Turkish President Recep Tayyip Erdogan met with his on-then-off-then-on-again ally, Russia President Vladimir Putin, signaling the latest relationship of diplomatic and economic relations between Ankara and Moscow. The picture of two shaking hands finds the Tsar and the great Sultan in the same boat. They find themselves to be rational to de-escalate tensions.
Erdogan’s trip to Russia marks his first foreign trip since an attempted military coup in Turkey on July 15. The coup failed and since then, Erdogan has led a crackdown on tens of thousands of alleged anti-government “plotters.” In turn, Europe has warned Turkey not to use the coup attempt as an excuse to restrict civil liberties and political opponents. It has been particularly perturbed at calls for the death penalty to be reinstated for those accused of treachery against Erdogan.
Judging the meeting between Erdogan and Putin in St Petersburg on August 9, the meeting we have seen a build-up of reconciliatory gesture. The meeting marked the first time the leaders have met since their dramatic falling-out over a downed Russian fighter jet, which the Turks alleged had entered its airspace, last November which led to the deaths of the two Russian pilots. The incident blew apart the generally harmonious relations between Turkey and Russia with the latter imposing sanctions against Turkey and accusing it of helping the militant group Islamic State.
There are several interests that work to push Russia and Turkey into alignment: considerable economic and business interests from trade and tourism to construction; the Turkish Stream gas pipeline across the Black Sea; and frustration with Western political judgment and accusations of authoritarianism in both states.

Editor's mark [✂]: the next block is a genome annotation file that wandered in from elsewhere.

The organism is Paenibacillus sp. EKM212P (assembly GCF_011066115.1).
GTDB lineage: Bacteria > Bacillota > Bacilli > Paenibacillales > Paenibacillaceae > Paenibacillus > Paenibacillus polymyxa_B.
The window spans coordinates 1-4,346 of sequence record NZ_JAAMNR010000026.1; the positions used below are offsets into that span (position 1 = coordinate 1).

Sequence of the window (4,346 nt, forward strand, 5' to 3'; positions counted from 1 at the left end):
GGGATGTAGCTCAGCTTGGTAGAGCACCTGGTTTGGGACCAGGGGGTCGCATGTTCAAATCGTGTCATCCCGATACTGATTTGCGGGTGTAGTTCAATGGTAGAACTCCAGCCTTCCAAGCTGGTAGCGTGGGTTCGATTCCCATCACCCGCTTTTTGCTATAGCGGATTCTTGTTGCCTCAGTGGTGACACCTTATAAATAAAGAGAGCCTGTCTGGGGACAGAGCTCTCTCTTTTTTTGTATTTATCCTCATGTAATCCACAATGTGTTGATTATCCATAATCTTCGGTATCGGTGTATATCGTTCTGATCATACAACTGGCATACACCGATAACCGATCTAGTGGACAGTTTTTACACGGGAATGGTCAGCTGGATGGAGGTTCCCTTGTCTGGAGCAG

As Ankara blames the self-exiled cleric Fethullah Gulen for both orchestrating the takeover attempt and sparking off the crisis with Russia, as a gesture of goodwill the pilots involved in the November 2015 shoot-down have now been detained by the Turkish authorities.
Surely Russia is in a league of its own. It remains a top economic partner for Turkey. The economic argument has perhaps more sway in Ankara, regardless of the coup attempt. The EBRD last December, as Moscow and Ankara levied sanctions against each other, said that the then-proposed sanctions “may reduce Turkey’s GDP growth in 2016 by around 0.3 – 0.7 percentage points.” The closest connections were in the energy and tourism, with Russia the main supplier of natural gas to Turkey and Russians the country’s second-largest contingent of tourists, making up “12.2 per cent of the 37 million tourist arrivals to Turkey in 2014,” just behind Germans. The impacts of sanctions on Russia, the EBRD said, would be more limited.